Skeptics, Denialists and Conspiracy Theorists

Many denialists call themselves “skeptics”. Many conspiracists call themselves “truthers”. However there’s very important differences with actual skeptics.

Skeptic cat is skeptical by aturkus

A conspiracy theorist is someone who has a theory and tries to find data to support it (lets call this “positive data”) while marginalizing and/or ignoring any data which falsifies it (“negative data”). When the evidence used to maintain a theory is falsified, a conspiracy theorist will either deny the evidence (see below) or move on to find new – and usually more and more arcane and obscure – evidence that supports it while retaining a positive belief in his theory based on faith until he finds it. A main characteristic of the conspiracy theorist is that the evidence which falsifies his theory will not make him reconsider the validity of his theory itself but rather make him strive to find new positive data instead.

Example is the 9/11 truther movement which sees various evidence of planned demolition of the twin towers (such as exploding windows, burning steel etc) but refuses to acknowledge the evidence of internal collapse and the information that explains burning steel and so on.

The same tactics are also used by Woo-Woo peddlers as well as the religious.

A denialist is someone who does not like a theory and is thus trying to find data which falsifies it. However he has a conspiracy theorist outlook on selecting them. I.e. In order to prove his falsification theories, he tries to find data to support them while ignoring those that refute them and constantly replaces negative data as previous ones are debunked.

Unlike a skeptic (see below) who considers various ways to falsify a theory as well, a denialist will refuse to acknowledge a theory when it withstands all falsifications. Whereas a skeptic will gladly accept a theory he (or the relevant expert consensus in the field) can’t prove wrong until such time as new evidence comes to light that falsifies it, a denialist will retain that the theory is wrong, no matter the evidence. As such, occasionally a denialist may run out of negative data but retain his denial on faith alone, while constantly trying to discover some shred of evidence, no matter how obscure, to grasp onto.

Example is the Anthropogenic Global Climate Change Denialist movement (that’s a mouthful) who’s been jumping from evidence to evidence to support their denial, while ignoring the mass of positive data for AGCC has accumulated and not considering the significance of all the falsification theories they used to espouse before they were debunked in turn.

A skeptic is someone who sees a theory that does not fit with the current collective knowledge of humankind (i.e. science) and look for ways prove such a theory wrong before accepting it. A theory will only be accepted when it cannot be falsified. However a theory that can bears no falsification (such as an afterlife) can be ignored when it has no corresponding positive data, as it is of no material consequence. For example,  “All humans are mortal” is unfalsifiable but also unimportant as is “Some humans are immortal”. Unless one can show who is immortal and why, the validity or not of such a theory is irrelevant as long as we can accept that by overwhelming evidence, all humans are mortal.

Similarly a proposition such as “afterlife exists” or “ghosts exist” are irrelevant to a skeptic unless positive data can be brought to light to show how those proposition might be true. Once such evidence is brought to light, a skeptic will try to falsify them in order to avoid deluding himself. Only if those theories survive falsification will they be accepted.

A skeptic also recognises that it’s impossible to be knowledgeable in all sectors of human knowledge and is content to defer to experts who have studied each scientific area. As long as there is a consensus of scientists in a given area, a skeptic who has neither the knowledge or the time to acquire it, is justified in relying on scientific consensus. However this is only an acceptable practice for skeptics who recognise their limitations, not a way of doing science. As such, a skeptical expert of a scientific area is within her rights to challenge a theory which has the consensus of her peers and attempt to falsify it when new evidence comes to light. In fact, I would say this is her duty.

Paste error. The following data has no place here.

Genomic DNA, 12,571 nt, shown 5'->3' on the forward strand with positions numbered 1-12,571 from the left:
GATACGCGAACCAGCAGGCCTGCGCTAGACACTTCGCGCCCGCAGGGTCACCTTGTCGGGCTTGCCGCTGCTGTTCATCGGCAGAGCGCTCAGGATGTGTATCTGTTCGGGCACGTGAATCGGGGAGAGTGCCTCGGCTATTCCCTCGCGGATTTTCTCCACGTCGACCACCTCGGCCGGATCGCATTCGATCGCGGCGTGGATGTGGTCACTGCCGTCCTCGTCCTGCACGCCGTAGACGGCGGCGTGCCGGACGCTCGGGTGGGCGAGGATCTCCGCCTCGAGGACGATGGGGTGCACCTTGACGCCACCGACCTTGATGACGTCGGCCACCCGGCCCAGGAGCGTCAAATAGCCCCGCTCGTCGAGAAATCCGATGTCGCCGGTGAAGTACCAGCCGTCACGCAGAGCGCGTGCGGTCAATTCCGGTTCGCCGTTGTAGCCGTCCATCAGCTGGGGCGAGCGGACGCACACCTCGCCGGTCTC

In short, the primary difference between a skeptic and a conspiracy theorist is that the skeptic gives far more weight to the falsification of a theory rather than the evidence for it. The primary difference between a skeptic and a denialist is that the skeptic accepts a theory he or the scientific community cannot falsify which is also supported by positive data. The difference with both, is that a skeptic will be neutral towards a theory at the start, unlike starting positive to it like the Conspiracy theorist or negative to it like the Denialist based on some kind of gut feeling. A skeptic will become positive to a theory only when there is overwhelming evidence and/or consensus for it and negative to it when there is overwhelming falsification and/or no evidence for it.

On the other hand, the reason why so many denialists are also conspiracy theorists is because their methods complement each other. A conspiracy theorist would have a problem maintaining his theories if he did not consistently deny the evidence against them and a denialist would have a problem sustaining his denial if he did not avoid reconsidering his opposition when his evidence failed. As such, it’s easier for a denialists to be taken in by conspiracy theorists (think of those AGCC denialists who blame the scientific consensus to a global New World Order cabal) and conspiracy theorist or woo-woo peddlers are very likely to turn into denialists against theories which run counter to their conspiracy theories.

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Selective Skepticism

How can some people claim to be skeptics but support entirely unfounded theories? Ideology trumps science.

Ron Paul being told Cory is in his house.
Image via Wikipedia

Through my friendfeed channel I was surprised to find (an author of) the skeptic blog 2 days ago post an article promoting (right-)Libertarianism, of the Rothbardian type. That is, what the US Americans now call simply “libertarianism” ((For the rest of the article, whenever I mention “libertarianism” I will mean the right-side one for brevity) ((I then spend the last 2 days arguing with the Rothbardians in there. Take a look and laugh)).

This is becoming a trend recently it seems to me. From Penn & Teller to Bill Maher, many self proclaimed skepticists seem to also take a second role of promoting right-libertarianism. Similar to how this “libertarian” movement has taken over the freedom-promoting words of Anarchism, they seem to be eager to strongly associate skepticism with themselves.

It is also weirdly ironic that many (most?) of them also are eager to claim themselves as “Anthropogenic Global Warming (AGW) skeptics” or that the 9/11 truther movement is primarily of the Ron Paul libertarian school, or the Fed conspiracist theorists generally tend to also be Austrian-economic school anti-central-bank.